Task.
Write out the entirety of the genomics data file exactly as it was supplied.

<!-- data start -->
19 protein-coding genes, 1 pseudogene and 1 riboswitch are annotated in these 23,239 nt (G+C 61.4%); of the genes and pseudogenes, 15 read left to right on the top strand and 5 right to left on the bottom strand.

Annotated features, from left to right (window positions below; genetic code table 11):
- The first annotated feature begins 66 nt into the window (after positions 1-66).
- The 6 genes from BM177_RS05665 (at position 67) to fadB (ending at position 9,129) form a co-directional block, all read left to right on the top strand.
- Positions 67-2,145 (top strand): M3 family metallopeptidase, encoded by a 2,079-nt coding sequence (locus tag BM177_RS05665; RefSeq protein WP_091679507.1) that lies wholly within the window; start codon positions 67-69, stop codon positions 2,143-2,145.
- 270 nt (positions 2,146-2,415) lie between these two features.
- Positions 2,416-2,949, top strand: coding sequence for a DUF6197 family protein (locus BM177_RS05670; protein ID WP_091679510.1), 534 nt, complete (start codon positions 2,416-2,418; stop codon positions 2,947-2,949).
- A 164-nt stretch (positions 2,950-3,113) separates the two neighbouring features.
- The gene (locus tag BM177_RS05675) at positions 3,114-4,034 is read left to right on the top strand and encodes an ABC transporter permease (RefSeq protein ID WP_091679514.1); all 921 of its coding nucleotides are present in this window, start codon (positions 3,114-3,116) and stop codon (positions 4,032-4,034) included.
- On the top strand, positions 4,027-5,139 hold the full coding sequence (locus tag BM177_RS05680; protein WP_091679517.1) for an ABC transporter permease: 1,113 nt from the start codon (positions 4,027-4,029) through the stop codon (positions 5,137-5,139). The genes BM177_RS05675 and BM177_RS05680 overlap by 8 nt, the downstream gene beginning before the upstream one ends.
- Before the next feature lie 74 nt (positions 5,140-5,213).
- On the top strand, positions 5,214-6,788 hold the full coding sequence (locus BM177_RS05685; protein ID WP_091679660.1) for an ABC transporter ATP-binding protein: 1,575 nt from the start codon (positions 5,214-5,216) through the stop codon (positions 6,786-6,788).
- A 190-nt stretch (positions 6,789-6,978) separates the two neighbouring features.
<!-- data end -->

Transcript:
19 protein-coding genes, 1 pseudogene and 1 riboswitch are annotated in these 23,239 nt (G+C 61.4%); of the genes and pseudogenes, 15 read left to right on the top strand and 5 right to left on the bottom strand.

Annotated features, from left to right (window positions below; genetic code table 11):
- The first annotated feature begins 66 nt into the window (after positions 1-66).
- The 6 genes from BM177_RS05665 (at position 67) to fadB (ending at position 9,129) form a co-directional block, all read left to right on the top strand.
- Positions 67-2,145 (top strand): M3 family metallopeptidase, encoded by a 2,079-nt coding sequence (locus tag BM177_RS05665; RefSeq protein WP_091679507.1) that lies wholly within the window; start codon positions 67-69, stop codon positions 2,143-2,145.
- 270 nt (positions 2,146-2,415) lie between these two features.
- Positions 2,416-2,949, top strand: coding sequence for a DUF6197 family protein (locus BM177_RS05670; protein ID WP_091679510.1), 534 nt, complete (start codon positions 2,416-2,418; stop codon positions 2,947-2,949).
- A 164-nt stretch (positions 2,950-3,113) separates the two neighbouring features.
- The gene (locus tag BM177_RS05675) at positions 3,114-4,034 is read left to right on the top strand and encodes an ABC transporter permease (RefSeq protein ID WP_091679514.1); all 921 of its coding nucleotides are present in this window, start codon (positions 3,114-3,116) and stop codon (positions 4,032-4,034) included.
- On the top strand, positions 4,027-5,139 hold the full coding sequence (locus tag BM177_RS05680; protein WP_091679517.1) for an ABC transporter permease: 1,113 nt from the start codon (positions 4,027-4,029) through the stop codon (positions 5,137-5,139). The genes BM177_RS05675 and BM177_RS05680 overlap by 8 nt, the downstream gene beginning before the upstream one ends.
- Before the next feature lie 74 nt (positions 5,140-5,213).
- On the top strand, positions 5,214-6,788 hold the full coding sequence (locus BM177_RS05685; protein ID WP_091679660.1) for an ABC transporter ATP-binding protein: 1,575 nt from the start codon (positions 5,214-5,216) through the stop codon (positions 6,786-6,788).
- A 190-nt stretch (positions 6,789-6,978) separates the two neighbouring features.